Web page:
• Age
  • Gender
  • Marital Status
  • Chosen Retirement Age
  • Salary
  • Previous Pensions
  • Years of service with the current employer

 

Can I set up a pension for my spouse through the limited company?

Absolutely. You can set up a pension for anyone employed by the company who is drawing a salary. In some cases, it can prove to be an extremely tax-efficient method of pension funding.

 

I have finished my Contract, what are my options now?

You have 4 options:

1: Retaining your benefits with the scheme – this means the funds will remain invested and you can claim at any age from 50.

2: Transferring your benefits to a new employer’s Occupational Pension Scheme – you can opt to transfer the value of your fund into your new employer’s pension scheme (if applicable).

3: Transfer benefits to a Personal Retirement Bond – A Personal Retirement Bond (PRB), which is also sometimes known as a Buy-Out-Bond, is used by the trustees of a pension scheme to buy retirement benefits for former members of their pension scheme. A PRB is a personal policy in the name of the PRB holder. When a member leaves a pension scheme, the value of their fund when they leave the pension scheme is invested in the bond. When they retire, they can then use the proceeds of the PRB to provide retirement benefits.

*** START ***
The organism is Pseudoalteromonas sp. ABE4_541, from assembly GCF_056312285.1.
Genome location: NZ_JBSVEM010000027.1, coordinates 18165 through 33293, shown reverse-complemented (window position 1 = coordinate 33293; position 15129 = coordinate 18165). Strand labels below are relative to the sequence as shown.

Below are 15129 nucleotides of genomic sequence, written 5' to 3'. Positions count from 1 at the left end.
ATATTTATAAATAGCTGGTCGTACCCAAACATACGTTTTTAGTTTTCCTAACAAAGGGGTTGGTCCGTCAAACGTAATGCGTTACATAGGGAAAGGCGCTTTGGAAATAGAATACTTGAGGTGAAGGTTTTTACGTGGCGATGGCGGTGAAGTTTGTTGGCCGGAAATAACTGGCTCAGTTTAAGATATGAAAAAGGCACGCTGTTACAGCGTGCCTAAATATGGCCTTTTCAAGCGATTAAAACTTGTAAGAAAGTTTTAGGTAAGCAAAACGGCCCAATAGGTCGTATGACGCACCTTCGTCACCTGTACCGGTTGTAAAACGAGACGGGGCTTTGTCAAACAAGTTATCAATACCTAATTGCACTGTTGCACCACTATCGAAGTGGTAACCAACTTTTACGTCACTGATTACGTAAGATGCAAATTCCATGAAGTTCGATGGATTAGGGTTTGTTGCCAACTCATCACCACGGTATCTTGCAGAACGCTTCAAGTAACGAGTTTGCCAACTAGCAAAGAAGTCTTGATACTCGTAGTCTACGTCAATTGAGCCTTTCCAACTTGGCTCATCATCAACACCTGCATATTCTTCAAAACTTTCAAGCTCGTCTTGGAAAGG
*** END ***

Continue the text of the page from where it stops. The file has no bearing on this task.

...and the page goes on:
4: Depending on your circumstances you may also be entitled to transfer to a PRSA – This option is restricted to those with under 15 years of pensionable service with the employer. If the value of your pension is greater than €10,000 you will be required to pay for a Certificate of Comparison showing the pros and cons of a transfer to a PRSA. A Certificate of Comparison can typically cost anything between €500 and €2,000 depending on the circumstances. A Certificate of Comparison is not required if the pension scheme is winding up.

 

 

At what stage can I draw down my pension

You are eligible to claim the benefits of your Executive Pension from the age of 50. To do this, you must no longer be an employee of the company. So, for example, you can fund your pension today, take up a new role and subsequently begin to draw on your pension benefits from the age of 50 even though you are still working. The obvious caveat here is that you should only ever draw on your pension when you absolutely need to as to do so will simply reduce the value of your future benefit when the time comes that you don’t have any other source of income.

 

If you have any questions on Executive Pension Plans or anything else, don’t hesitate to contact us today to discuss. Call 025-30588 or book a chat below.

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Disclaimer

Oaktree Financial Services Ltd is regulated by the Central Bank of Ireland.

All content provided in these blog posts is intended for information purposes only and should not be interpreted as financial advice. You should always engage the services of a fully qualified financial adviser before entering any financial contract. Oaktree Financial Services Ltd will not be held responsible for any actions taken as a result of reading these blog posts.